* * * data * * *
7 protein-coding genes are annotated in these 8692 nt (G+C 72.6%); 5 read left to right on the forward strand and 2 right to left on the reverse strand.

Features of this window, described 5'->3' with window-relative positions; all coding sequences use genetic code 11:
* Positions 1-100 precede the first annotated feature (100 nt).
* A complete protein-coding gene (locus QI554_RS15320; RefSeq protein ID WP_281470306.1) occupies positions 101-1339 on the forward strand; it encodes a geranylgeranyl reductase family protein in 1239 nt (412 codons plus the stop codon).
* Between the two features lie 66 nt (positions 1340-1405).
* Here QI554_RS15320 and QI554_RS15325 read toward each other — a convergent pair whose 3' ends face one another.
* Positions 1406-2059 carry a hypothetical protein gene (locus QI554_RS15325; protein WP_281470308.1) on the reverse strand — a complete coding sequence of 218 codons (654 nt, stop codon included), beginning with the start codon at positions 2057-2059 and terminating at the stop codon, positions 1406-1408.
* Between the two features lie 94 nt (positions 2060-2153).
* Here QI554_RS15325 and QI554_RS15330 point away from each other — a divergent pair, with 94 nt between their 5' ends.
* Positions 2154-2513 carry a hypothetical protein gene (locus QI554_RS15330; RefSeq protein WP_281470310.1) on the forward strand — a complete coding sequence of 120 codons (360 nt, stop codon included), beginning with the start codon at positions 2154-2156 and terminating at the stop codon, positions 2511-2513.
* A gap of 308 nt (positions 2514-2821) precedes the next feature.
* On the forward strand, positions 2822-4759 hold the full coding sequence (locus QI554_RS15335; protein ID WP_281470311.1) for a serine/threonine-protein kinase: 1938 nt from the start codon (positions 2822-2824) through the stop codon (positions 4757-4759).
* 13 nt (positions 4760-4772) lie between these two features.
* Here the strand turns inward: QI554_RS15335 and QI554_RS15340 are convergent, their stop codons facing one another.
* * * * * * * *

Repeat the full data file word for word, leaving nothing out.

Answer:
7 protein-coding genes are annotated in these 8692 nt (G+C 72.6%); 5 read left to right on the forward strand and 2 right to left on the reverse strand.

Features of this window, described 5'->3' with window-relative positions; all coding sequences use genetic code 11:
* Positions 1-100 precede the first annotated feature (100 nt).
* A complete protein-coding gene (locus QI554_RS15320; RefSeq protein ID WP_281470306.1) occupies positions 101-1339 on the forward strand; it encodes a geranylgeranyl reductase family protein in 1239 nt (412 codons plus the stop codon).
* Between the two features lie 66 nt (positions 1340-1405).
* Here QI554_RS15320 and QI554_RS15325 read toward each other — a convergent pair whose 3' ends face one another.
* Positions 1406-2059 carry a hypothetical protein gene (locus QI554_RS15325; protein WP_281470308.1) on the reverse strand — a complete coding sequence of 218 codons (654 nt, stop codon included), beginning with the start codon at positions 2057-2059 and terminating at the stop codon, positions 1406-1408.
* Between the two features lie 94 nt (positions 2060-2153).
* Here QI554_RS15325 and QI554_RS15330 point away from each other — a divergent pair, with 94 nt between their 5' ends.
* Positions 2154-2513 carry a hypothetical protein gene (locus QI554_RS15330; RefSeq protein WP_281470310.1) on the forward strand — a complete coding sequence of 120 codons (360 nt, stop codon included), beginning with the start codon at positions 2154-2156 and terminating at the stop codon, positions 2511-2513.
* A gap of 308 nt (positions 2514-2821) precedes the next feature.
* On the forward strand, positions 2822-4759 hold the full coding sequence (locus QI554_RS15335; protein ID WP_281470311.1) for a serine/threonine-protein kinase: 1938 nt from the start codon (positions 2822-2824) through the stop codon (positions 4757-4759).
* 13 nt (positions 4760-4772) lie between these two features.
* Here the strand turns inward: QI554_RS15335 and QI554_RS15340 are convergent, their stop codons facing one another.